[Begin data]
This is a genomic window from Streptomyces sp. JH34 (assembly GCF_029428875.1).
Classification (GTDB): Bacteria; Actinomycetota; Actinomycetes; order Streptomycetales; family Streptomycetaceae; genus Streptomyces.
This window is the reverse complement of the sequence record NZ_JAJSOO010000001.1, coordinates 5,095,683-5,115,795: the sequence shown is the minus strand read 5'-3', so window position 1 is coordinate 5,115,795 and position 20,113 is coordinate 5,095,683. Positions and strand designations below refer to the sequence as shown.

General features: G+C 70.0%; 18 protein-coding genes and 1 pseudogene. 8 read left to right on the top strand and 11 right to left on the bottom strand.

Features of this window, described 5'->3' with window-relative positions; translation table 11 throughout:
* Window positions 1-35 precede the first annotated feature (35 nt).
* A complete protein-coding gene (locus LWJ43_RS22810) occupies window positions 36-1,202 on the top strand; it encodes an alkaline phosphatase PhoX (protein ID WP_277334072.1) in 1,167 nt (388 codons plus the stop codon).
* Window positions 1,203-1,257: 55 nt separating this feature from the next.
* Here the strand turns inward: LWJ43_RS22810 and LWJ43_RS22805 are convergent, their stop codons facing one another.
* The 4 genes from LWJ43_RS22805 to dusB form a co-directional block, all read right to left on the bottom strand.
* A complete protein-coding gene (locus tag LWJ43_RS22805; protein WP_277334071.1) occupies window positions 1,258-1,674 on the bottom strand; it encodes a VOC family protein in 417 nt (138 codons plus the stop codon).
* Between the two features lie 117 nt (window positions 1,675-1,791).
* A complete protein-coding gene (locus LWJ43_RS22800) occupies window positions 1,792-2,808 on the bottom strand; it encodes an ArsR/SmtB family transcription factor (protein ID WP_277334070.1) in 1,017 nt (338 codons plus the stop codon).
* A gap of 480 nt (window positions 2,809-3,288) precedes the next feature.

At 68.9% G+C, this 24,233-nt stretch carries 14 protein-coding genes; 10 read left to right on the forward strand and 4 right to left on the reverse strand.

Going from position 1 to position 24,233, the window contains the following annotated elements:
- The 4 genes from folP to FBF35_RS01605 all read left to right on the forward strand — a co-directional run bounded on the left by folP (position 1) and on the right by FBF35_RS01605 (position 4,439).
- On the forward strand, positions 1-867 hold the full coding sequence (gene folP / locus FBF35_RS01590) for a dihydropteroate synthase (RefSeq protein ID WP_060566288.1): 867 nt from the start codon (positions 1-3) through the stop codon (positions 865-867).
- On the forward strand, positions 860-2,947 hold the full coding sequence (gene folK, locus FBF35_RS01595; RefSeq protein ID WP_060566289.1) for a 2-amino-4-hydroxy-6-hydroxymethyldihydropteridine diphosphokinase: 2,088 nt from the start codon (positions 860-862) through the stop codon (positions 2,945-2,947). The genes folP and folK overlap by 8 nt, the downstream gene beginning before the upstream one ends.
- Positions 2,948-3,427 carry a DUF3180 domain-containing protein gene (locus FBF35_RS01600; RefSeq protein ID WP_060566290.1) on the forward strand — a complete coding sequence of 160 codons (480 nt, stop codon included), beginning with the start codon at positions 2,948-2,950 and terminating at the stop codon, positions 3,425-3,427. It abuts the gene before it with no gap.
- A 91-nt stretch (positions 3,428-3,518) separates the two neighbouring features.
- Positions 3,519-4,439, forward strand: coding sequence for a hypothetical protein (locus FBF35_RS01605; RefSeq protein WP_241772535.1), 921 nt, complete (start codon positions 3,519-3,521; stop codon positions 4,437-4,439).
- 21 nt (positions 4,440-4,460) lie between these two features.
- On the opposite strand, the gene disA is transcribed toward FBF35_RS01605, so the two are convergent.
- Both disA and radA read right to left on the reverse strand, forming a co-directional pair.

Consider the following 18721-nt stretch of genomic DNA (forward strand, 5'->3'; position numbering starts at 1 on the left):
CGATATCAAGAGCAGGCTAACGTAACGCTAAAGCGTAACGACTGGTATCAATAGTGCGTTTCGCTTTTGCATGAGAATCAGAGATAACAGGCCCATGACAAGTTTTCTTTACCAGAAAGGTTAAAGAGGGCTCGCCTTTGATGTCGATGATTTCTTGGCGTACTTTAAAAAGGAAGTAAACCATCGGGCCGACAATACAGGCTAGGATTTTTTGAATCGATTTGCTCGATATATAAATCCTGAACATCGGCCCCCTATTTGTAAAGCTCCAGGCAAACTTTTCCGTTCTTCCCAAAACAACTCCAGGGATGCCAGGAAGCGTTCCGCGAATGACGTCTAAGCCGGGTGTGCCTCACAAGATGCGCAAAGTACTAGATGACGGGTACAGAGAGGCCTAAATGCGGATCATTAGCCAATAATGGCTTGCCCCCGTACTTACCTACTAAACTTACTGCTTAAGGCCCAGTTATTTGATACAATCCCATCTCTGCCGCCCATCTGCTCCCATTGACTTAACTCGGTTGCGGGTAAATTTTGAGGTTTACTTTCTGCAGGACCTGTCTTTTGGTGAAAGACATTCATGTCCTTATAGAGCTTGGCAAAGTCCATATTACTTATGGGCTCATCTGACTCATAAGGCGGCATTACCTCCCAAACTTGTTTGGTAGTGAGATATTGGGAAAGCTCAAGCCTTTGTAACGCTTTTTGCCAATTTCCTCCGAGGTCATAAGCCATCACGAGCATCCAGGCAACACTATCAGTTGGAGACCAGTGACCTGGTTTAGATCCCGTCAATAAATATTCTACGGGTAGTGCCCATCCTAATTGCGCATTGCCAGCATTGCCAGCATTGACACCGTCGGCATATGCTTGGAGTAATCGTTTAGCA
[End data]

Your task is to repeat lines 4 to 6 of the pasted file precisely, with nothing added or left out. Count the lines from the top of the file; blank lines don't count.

General features: G+C 70.0%; 18 protein-coding genes and 1 pseudogene. 8 read left to right on the top strand and 11 right to left on the bottom strand.

Features of this window, described 5'->3' with window-relative positions; translation table 11 throughout:
* Window positions 1-35 precede the first annotated feature (35 nt).